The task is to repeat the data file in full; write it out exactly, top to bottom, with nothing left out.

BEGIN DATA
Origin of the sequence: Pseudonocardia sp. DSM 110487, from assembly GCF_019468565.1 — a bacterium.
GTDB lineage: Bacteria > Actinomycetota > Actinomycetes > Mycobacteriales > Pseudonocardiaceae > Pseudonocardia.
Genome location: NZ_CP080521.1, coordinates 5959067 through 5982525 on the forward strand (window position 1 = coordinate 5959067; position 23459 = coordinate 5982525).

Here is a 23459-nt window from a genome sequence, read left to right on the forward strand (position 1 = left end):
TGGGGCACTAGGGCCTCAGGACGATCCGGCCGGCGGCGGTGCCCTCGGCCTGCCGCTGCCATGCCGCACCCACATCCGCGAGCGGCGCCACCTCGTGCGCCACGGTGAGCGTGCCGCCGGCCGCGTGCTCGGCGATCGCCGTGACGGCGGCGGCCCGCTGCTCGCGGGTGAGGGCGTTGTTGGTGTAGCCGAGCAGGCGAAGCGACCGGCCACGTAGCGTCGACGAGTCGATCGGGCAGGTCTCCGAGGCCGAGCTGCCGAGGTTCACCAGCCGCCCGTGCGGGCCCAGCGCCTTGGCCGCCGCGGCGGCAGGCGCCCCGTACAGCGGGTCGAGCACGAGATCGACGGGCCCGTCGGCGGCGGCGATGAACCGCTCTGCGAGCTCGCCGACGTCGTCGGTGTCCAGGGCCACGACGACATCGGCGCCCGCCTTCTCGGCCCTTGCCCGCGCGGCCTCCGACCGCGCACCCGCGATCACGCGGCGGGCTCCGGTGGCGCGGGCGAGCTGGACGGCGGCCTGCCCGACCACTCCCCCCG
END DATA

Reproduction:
Origin of the sequence: Pseudonocardia sp. DSM 110487, from assembly GCF_019468565.1 — a bacterium.
GTDB lineage: Bacteria > Actinomycetota > Actinomycetes > Mycobacteriales > Pseudonocardiaceae > Pseudonocardia.
Genome location: NZ_CP080521.1, coordinates 5959067 through 5982525 on the forward strand (window position 1 = coordinate 5959067; position 23459 = coordinate 5982525).

Here is a 23459-nt window from a genome sequence, read left to right on the forward strand (position 1 = left end):
TGGGGCACTAGGGCCTCAGGACGATCCGGCCGGCGGCGGTGCCCTCGGCCTGCCGCTGCCATGCCGCACCCACATCCGCGAGCGGCGCCACCTCGTGCGCCACGGTGAGCGTGCCGCCGGCCGCGTGCTCGGCGATCGCCGTGACGGCGGCGGCCCGCTGCTCGCGGGTGAGGGCGTTGTTGGTGTAGCCGAGCAGGCGAAGCGACCGGCCACGTAGCGTCGACGAGTCGATCGGGCAGGTCTCCGAGGCCGAGCTGCCGAGGTTCACCAGCCGCCCGTGCGGGCCCAGCGCCTTGGCCGCCGCGGCGGCAGGCGCCCCGTACAGCGGGTCGAGCACGAGATCGACGGGCCCGTCGGCGGCGGCGATGAACCGCTCTGCGAGCTCGCCGACGTCGTCGGTGTCCAGGGCCACGACGACATCGGCGCCCGCCTTCTCGGCCCTTGCCCGCGCGGCCTCCGACCGCGCACCCGCGATCACGCGGCGGGCTCCGGTGGCGCGGGCGAGCTGGACGGCGGCCTGCCCGACCACTCCCCCCG